ST. PETERSBURG — Gov. Ron DeSantis on Friday signed an executive order lifting all remaining statewide coronavirus-related restrictions on businesses in Florida, including bars and restaurants.
The executive order rolls back nearly every measure in Florida put in place to combat the spread of the coronavirus and puts the state into the last phase of its reopening plan.
The order immediately allows all businesses that had been shut down due to the pandemic to reopen, and it guarantees restaurants can operate at a minimum of 50 percent capacity.
Under the order, announced Friday in a news conference in downtown St. Petersburg, municipalities must justify any local restrictions of restaurant capacity between 50 and 100 percent. It does not force municipalities to increase capacity in bars beyond 50 percent, DeSantis said, though cities and counties are free to do so.
“(Restaurants) have worked as hard as anybody to create safe environments," said DeSantis, who spoke to reporters Friday afternoon from an empty ballroom inside the Birchwood restaurant on Beach Drive NE. "The idea that government dictating this is better than them making decisions so that their customers have confidence, I think is misplaced.”
DeSantis said the order allows local governments to have some “reasonable regulations” but said it’s time for businesses to be reopening.
“You can’t say ‘no’ after six months and just have people twisting in the wind,” he said.
DeSantis made the announcement surrounded by local business owners and other public officials, who cheered the news.
“Florida’s hospitality industry has been decimated by COVID-19,” Carol Dover, president and chief executive officer of the Florida Restaurant and Lodging Association, said later in a statement. “We look forward to welcoming back our wonderful guests and to reopening the Sunshine State.”
But some other restaurant owners are circumspect about the idea of adding more tables following the order.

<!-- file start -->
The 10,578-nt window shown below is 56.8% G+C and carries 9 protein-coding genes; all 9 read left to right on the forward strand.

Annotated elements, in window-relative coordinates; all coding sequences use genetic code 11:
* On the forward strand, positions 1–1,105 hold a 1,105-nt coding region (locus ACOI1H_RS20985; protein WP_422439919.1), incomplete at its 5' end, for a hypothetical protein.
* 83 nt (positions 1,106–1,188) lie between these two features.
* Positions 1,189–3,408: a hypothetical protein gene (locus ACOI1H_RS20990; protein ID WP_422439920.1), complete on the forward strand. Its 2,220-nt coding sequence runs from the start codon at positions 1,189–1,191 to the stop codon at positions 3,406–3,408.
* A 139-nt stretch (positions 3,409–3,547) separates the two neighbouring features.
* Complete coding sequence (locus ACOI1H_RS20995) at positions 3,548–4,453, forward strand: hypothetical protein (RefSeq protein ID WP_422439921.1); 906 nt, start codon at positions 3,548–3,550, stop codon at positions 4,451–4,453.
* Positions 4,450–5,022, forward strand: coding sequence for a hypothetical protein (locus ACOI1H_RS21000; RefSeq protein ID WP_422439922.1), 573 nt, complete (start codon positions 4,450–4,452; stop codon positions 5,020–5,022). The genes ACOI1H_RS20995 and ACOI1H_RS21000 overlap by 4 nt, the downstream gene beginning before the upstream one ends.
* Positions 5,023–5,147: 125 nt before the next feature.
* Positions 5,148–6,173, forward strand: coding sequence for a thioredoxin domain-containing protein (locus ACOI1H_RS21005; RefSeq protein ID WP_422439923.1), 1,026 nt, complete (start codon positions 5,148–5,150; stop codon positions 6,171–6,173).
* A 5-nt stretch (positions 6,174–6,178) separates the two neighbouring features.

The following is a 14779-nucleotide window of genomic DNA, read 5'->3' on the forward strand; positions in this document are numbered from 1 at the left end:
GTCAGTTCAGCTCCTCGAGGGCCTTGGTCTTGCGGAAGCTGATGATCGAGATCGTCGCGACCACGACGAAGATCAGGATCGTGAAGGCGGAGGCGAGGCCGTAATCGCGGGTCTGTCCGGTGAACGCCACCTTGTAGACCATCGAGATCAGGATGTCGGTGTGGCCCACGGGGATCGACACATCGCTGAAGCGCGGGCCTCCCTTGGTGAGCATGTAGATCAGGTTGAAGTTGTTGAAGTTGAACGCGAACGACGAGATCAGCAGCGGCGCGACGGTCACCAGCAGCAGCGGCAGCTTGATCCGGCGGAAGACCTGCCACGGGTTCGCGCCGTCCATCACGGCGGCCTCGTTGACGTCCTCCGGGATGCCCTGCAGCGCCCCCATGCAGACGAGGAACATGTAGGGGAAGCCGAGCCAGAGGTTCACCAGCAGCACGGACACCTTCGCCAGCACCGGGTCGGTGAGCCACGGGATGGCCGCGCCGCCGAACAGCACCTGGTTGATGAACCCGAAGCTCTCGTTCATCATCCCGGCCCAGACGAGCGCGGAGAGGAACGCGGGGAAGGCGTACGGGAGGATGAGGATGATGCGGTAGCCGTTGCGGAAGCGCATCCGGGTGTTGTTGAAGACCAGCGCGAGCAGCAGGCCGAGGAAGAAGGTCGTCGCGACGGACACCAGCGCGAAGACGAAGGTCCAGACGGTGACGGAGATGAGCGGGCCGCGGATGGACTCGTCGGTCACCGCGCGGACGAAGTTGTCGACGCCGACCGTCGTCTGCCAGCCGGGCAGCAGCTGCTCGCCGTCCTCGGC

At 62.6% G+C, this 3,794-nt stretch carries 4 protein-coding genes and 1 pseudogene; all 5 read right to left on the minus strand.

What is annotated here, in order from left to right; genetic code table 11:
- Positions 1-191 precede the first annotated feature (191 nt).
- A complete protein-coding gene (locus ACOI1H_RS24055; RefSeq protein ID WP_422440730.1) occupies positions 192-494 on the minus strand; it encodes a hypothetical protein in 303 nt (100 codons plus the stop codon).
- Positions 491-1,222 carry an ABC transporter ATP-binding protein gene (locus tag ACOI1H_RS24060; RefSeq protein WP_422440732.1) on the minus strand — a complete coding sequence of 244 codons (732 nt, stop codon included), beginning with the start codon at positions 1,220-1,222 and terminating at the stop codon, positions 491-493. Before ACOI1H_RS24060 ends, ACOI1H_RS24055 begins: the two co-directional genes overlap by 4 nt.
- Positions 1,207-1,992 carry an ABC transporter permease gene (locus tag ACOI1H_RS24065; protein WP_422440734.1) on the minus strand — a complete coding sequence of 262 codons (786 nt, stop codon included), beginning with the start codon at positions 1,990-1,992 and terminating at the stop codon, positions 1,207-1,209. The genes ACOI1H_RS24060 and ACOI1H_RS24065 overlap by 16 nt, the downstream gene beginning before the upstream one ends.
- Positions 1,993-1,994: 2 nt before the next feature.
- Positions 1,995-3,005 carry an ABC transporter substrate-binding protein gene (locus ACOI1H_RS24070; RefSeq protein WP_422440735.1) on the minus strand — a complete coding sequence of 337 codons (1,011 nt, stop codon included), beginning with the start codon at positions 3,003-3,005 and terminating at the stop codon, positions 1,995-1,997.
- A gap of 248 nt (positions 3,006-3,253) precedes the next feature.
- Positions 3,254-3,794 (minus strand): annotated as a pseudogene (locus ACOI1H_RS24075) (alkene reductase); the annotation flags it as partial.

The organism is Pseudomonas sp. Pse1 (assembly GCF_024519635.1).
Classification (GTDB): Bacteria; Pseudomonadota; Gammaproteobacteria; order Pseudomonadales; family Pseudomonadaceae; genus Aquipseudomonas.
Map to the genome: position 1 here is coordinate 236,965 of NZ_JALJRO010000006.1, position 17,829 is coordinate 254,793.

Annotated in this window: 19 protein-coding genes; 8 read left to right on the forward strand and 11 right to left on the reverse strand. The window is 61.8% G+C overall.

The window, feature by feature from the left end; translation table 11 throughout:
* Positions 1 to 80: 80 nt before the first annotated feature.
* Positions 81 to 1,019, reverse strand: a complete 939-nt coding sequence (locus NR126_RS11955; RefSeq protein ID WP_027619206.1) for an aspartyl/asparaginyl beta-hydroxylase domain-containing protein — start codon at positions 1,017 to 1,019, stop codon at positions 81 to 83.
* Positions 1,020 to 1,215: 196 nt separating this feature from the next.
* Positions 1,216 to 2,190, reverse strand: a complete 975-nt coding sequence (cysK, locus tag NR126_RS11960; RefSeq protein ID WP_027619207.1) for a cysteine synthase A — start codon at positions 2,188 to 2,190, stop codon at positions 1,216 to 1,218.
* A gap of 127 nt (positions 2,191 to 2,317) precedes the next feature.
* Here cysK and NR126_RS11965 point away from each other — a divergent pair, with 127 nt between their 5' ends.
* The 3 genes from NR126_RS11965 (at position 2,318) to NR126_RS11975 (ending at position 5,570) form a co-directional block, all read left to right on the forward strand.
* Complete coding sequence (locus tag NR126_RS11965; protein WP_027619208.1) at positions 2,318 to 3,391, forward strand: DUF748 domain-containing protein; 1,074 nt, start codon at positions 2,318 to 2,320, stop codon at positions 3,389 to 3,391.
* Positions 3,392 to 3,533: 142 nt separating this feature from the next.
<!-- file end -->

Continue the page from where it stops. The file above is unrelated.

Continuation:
“The most important thing for us is for our staff and our guests to continue to feel safe," said restaurateur Richard Gonzmart, whose Columbia Restaurant Group owns The Columbia, Ulele and Goody Goody. "We are evaluating each of our restaurants and will add some tables and seats, but not anything close to 100 percent capacity at this time.”
Tom DeGeorge, owner of Ybor City’s Crowbar, also said he’d reopen at his own pace.
“I certainly am not going to sit there and open my doors 1,000 percent,” DeGeorge said. “I’m probably going to do exactly what I was going to do when I felt comfortable doing it and not worry about the government and what they told me.”
Jeff Gigante, co-founder of Forbici Modern Italian in Hyde Park Village, said the restaurant plans to maintain its protocols, meaning 50 percent capacity inside and full capacity outside. But his restaurant has a large interior space, so he understands why other establishments might want to increase their capacity.
“Smaller places that choose to bump it up to 75 or 100 percent will get no judgment from us,” he said. “I understand how hard this has been even to break even and not lose money.”
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Friday’s order also suspends fees and penalties for individuals who violate COVID-19 restrictions, removing the enforcement mechanisms in Pinellas and Hillsborough ordinances that require masks when inside public areas. The order did not address fines incurred by businesses.
“I think we need to get away from trying to penalize people for not social distancing and work with people constructively,” DeSantis said.